CSCS Revision – General Responsibilities

The CSCS revision notes below aim to highlight some of the key points you will need to revise in order to pass your test in 2024. These 20 key points are from the “General Responsibilities” section and cover some of the basics of health and safety.

Regardless of the type of test you’re taking, these revision notes will come in handy as they answer most of the knowledge questions you’ll face from the general responsibilities section.

After going over the revision notes, see how many of the example CSCS test questions you can answer below.

In order to create a safe workplace, both employers and employees must work together to ensure that all health and safety standards are met. This includes familiarizing themselves with applicable laws, regulations, and standards as they pertain to the particular worksite, implementing appropriate risk management strategies, communicating safety protocols clearly to all staff members, providing adequate training for everyone, and identifying potential health and safety hazards before they become an issue.

CSCS Revision – General Responsibilities

  1. To help prevent accidents and maintain a safe working environment everyone on-site should report unsafe working conditions.
  2. When you attend your site induction you must pay attention to all safety topics discussed, if there’s something you don’t understand you should ask the presenter to explain it again until you fully understand.
  3. It is the legal duty of your employer to provide risk assessments; it’s not your responsibility to write your own risk assessments.
  4. We should all try our best to maintain a clean and tidy working environment because this will help to reduce the number of slips, trips, and falls in the workplace.
  5. If for some reason you believe that the work being carried out by another contractor puts your safety at risk you should stop working and speak to your supervisor immediately.
  6. If you need to use a tool that has been given a prohibition notice this means that the tool is unsafe and you should not use it until it has been made safe.
  7. If you turn up to work one day and someone says that the site has been issued with a prohibition notice this means you must stop all work as the site is unsafe for work.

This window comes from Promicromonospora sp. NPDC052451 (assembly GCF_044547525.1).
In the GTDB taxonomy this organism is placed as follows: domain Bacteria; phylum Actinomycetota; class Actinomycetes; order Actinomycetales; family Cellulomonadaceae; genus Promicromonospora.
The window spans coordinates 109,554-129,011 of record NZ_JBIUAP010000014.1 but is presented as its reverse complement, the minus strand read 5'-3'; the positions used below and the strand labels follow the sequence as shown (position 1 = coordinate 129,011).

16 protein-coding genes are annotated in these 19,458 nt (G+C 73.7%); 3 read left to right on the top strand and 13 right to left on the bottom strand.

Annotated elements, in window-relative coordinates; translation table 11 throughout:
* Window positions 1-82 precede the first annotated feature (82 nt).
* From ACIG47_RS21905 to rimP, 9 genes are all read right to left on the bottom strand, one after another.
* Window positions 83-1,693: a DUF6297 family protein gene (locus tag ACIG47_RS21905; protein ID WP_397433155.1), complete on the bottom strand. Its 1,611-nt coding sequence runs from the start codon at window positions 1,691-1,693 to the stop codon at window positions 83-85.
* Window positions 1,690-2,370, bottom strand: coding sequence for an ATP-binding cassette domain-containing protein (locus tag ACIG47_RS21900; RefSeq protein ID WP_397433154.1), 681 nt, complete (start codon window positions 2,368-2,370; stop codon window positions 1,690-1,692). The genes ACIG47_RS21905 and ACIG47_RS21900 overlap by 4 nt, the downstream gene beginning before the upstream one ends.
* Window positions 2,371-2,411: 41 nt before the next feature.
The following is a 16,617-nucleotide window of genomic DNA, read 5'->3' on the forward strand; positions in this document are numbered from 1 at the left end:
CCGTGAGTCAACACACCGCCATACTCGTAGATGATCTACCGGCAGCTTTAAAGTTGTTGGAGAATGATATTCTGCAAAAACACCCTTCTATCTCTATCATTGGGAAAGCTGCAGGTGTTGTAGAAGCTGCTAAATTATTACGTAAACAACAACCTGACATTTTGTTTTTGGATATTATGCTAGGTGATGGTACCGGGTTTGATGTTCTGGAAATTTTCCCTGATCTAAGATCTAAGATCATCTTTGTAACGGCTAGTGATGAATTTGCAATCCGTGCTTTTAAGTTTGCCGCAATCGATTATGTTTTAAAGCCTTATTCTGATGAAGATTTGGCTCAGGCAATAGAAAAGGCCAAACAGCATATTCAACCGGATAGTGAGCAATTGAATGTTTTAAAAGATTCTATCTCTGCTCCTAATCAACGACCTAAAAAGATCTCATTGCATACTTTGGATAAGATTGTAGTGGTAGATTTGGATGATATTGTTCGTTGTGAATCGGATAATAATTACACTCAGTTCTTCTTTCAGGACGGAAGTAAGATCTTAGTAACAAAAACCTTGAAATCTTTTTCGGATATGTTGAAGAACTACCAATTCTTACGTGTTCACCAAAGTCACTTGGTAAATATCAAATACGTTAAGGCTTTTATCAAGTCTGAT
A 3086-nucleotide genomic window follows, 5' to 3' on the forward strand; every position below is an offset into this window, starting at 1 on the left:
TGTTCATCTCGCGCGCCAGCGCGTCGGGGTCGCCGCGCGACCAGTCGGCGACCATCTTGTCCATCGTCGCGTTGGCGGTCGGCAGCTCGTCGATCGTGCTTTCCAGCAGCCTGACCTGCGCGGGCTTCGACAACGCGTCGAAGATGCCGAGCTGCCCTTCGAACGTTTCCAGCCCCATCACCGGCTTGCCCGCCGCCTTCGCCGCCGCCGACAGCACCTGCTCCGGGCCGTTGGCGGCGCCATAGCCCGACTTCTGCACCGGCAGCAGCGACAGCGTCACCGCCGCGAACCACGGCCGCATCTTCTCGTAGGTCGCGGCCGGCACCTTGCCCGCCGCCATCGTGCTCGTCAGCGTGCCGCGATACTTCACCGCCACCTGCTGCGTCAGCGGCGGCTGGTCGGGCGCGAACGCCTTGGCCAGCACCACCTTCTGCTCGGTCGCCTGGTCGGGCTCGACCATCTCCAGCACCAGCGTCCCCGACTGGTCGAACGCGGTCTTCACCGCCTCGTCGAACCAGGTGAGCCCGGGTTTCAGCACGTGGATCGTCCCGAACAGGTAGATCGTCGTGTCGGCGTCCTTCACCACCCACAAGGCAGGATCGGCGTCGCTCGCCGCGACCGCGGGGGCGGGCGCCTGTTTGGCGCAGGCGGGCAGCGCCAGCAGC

8. If an HSE inspector inspects your work and issues an improvement notice this means that you are not working safely.
  9. Whenever you are at work, the Health and Safety at Work places legal duties on everyone at work, not just employers.
  10. If for some reason you believe that the safety rules explained at your site induction are outdated you should speak to your supervisor and share your opinion.
  11. The Health and Safety at Work Act is important to everyone at work because it places legal duties on employers to provide a safe working environment and it also places legal duties on you to follow the safe system of work that’s put in place.
  12. Your site manager is responsible for managing health and safety on your construction site.
  13. A risk assessment is vital for on-site safety as it identifies hazards and explains how you can carry out a task safely.
  14. The word “hazard” is quite common in any workplace. The term hazard is used to describe anything at work that has the potential to cause harm or injury to you.
  15. You can expect to learn about the site health and safety rules during the site induction.
  16. The term toolbox talk is used to describe a short training session on a specific health and safety topic.
  17. Everyone who will be working on-site should attend the site induction.
  18. Two key topics that are normally discussed at the site induction are the site safety rules and the emergency procedures in place.
  19. The term near miss is used to describe an accident that could have resulted in injury.
  20. We can all help to prevent accidents by reporting near misses and unsafe working conditions.

CSCS example questions on General Responsibilities

Here are a few sample questions you’ll be asked from this section.

  • Who is responsible for reporting unsafe working conditions on-site?
  • What should you do if you’re at a site induction and the presenter explains something, but you don’t understand it fully?
  • Is it your responsibility to write your own risk assessments?
  • In terms of safety, what can be the result of poor housekeeping on-site?
  • What should you do if someone else is working next to you but you believe the work they’re doing is putting your safety at risk?
  • What does it mean if a tool you need to use has been given a prohibition notice?
  • What does it mean if your job site was given a prohibition notice?
  • What does it mean if an HSE inspector issues an improvement notice after observing you at work?
  • Does the Health and Safety at Work Act place duties on your employer only, or does it place duties on everyone at work?
  • What should you do if you believe that the safety rules explained to you at your site induction were outdated for the current work taking place?
  • Who is responsible for managing health and safety at a work site?
  • What does a risk assessment tell you?
  • In terms of health and safety, what does a toolbox talk mean?
  • When would you expect to learn about your worksite safety rules and emergency procedures?
  • What is a hazard?

Hopefully, these CSCS revision notes will help you pass your CITB operatives test in 2024!

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